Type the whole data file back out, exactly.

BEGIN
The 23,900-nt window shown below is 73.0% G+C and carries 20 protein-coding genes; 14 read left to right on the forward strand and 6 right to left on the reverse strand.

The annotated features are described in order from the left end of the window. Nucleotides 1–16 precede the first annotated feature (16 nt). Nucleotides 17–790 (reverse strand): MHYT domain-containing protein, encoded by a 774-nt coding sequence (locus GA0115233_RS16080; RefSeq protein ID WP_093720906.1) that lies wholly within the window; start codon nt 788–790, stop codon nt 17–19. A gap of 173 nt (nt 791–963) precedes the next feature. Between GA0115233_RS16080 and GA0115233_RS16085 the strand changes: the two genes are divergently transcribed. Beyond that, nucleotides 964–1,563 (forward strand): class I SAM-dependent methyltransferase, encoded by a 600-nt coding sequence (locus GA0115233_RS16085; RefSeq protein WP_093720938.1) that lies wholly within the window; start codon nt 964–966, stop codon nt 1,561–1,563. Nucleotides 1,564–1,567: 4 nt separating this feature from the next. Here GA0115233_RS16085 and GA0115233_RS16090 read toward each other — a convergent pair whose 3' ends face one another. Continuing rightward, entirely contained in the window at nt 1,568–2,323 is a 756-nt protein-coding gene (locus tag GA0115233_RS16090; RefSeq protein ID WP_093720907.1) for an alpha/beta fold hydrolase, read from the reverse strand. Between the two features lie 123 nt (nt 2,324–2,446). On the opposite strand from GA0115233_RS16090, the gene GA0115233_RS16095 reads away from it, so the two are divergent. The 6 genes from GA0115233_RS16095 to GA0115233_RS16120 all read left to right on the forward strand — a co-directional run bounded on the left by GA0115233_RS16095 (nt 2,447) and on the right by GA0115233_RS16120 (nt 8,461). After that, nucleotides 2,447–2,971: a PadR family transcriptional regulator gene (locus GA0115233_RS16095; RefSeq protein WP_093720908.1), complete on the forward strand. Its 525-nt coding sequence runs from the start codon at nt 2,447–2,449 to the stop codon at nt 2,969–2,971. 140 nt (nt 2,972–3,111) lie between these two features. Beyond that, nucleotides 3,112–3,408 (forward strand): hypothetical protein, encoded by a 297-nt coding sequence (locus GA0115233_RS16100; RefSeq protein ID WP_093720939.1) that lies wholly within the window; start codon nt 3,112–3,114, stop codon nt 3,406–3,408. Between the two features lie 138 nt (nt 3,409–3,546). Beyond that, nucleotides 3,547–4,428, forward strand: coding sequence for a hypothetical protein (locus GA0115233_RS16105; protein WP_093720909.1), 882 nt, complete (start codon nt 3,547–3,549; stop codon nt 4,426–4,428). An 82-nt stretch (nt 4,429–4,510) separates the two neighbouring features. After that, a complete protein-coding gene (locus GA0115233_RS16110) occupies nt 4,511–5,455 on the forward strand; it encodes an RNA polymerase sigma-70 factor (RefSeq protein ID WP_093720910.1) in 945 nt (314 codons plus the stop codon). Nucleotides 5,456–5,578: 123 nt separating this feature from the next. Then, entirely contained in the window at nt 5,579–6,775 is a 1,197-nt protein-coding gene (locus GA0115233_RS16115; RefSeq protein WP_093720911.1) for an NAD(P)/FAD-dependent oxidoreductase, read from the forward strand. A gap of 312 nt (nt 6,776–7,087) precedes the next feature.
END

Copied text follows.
The 23,900-nt window shown below is 73.0% G+C and carries 20 protein-coding genes; 14 read left to right on the forward strand and 6 right to left on the reverse strand.

The annotated features are described in order from the left end of the window. Nucleotides 1–16 precede the first annotated feature (16 nt). Nucleotides 17–790 (reverse strand): MHYT domain-containing protein, encoded by a 774-nt coding sequence (locus GA0115233_RS16080; RefSeq protein ID WP_093720906.1) that lies wholly within the window; start codon nt 788–790, stop codon nt 17–19. A gap of 173 nt (nt 791–963) precedes the next feature. Between GA0115233_RS16080 and GA0115233_RS16085 the strand changes: the two genes are divergently transcribed. Beyond that, nucleotides 964–1,563 (forward strand): class I SAM-dependent methyltransferase, encoded by a 600-nt coding sequence (locus GA0115233_RS16085; RefSeq protein WP_093720938.1) that lies wholly within the window; start codon nt 964–966, stop codon nt 1,561–1,563. Nucleotides 1,564–1,567: 4 nt separating this feature from the next. Here GA0115233_RS16085 and GA0115233_RS16090 read toward each other — a convergent pair whose 3' ends face one another. Continuing rightward, entirely contained in the window at nt 1,568–2,323 is a 756-nt protein-coding gene (locus tag GA0115233_RS16090; RefSeq protein ID WP_093720907.1) for an alpha/beta fold hydrolase, read from the reverse strand. Between the two features lie 123 nt (nt 2,324–2,446). On the opposite strand from GA0115233_RS16090, the gene GA0115233_RS16095 reads away from it, so the two are divergent. The 6 genes from GA0115233_RS16095 to GA0115233_RS16120 all read left to right on the forward strand — a co-directional run bounded on the left by GA0115233_RS16095 (nt 2,447) and on the right by GA0115233_RS16120 (nt 8,461). After that, nucleotides 2,447–2,971: a PadR family transcriptional regulator gene (locus GA0115233_RS16095; RefSeq protein WP_093720908.1), complete on the forward strand. Its 525-nt coding sequence runs from the start codon at nt 2,447–2,449 to the stop codon at nt 2,969–2,971. 140 nt (nt 2,972–3,111) lie between these two features. Beyond that, nucleotides 3,112–3,408 (forward strand): hypothetical protein, encoded by a 297-nt coding sequence (locus GA0115233_RS16100; RefSeq protein ID WP_093720939.1) that lies wholly within the window; start codon nt 3,112–3,114, stop codon nt 3,406–3,408. Between the two features lie 138 nt (nt 3,409–3,546). Beyond that, nucleotides 3,547–4,428, forward strand: coding sequence for a hypothetical protein (locus GA0115233_RS16105; protein WP_093720909.1), 882 nt, complete (start codon nt 3,547–3,549; stop codon nt 4,426–4,428). An 82-nt stretch (nt 4,429–4,510) separates the two neighbouring features. After that, a complete protein-coding gene (locus GA0115233_RS16110) occupies nt 4,511–5,455 on the forward strand; it encodes an RNA polymerase sigma-70 factor (RefSeq protein ID WP_093720910.1) in 945 nt (314 codons plus the stop codon). Nucleotides 5,456–5,578: 123 nt separating this feature from the next. Then, entirely contained in the window at nt 5,579–6,775 is a 1,197-nt protein-coding gene (locus GA0115233_RS16115; RefSeq protein WP_093720911.1) for an NAD(P)/FAD-dependent oxidoreductase, read from the forward strand. A gap of 312 nt (nt 6,776–7,087) precedes the next feature.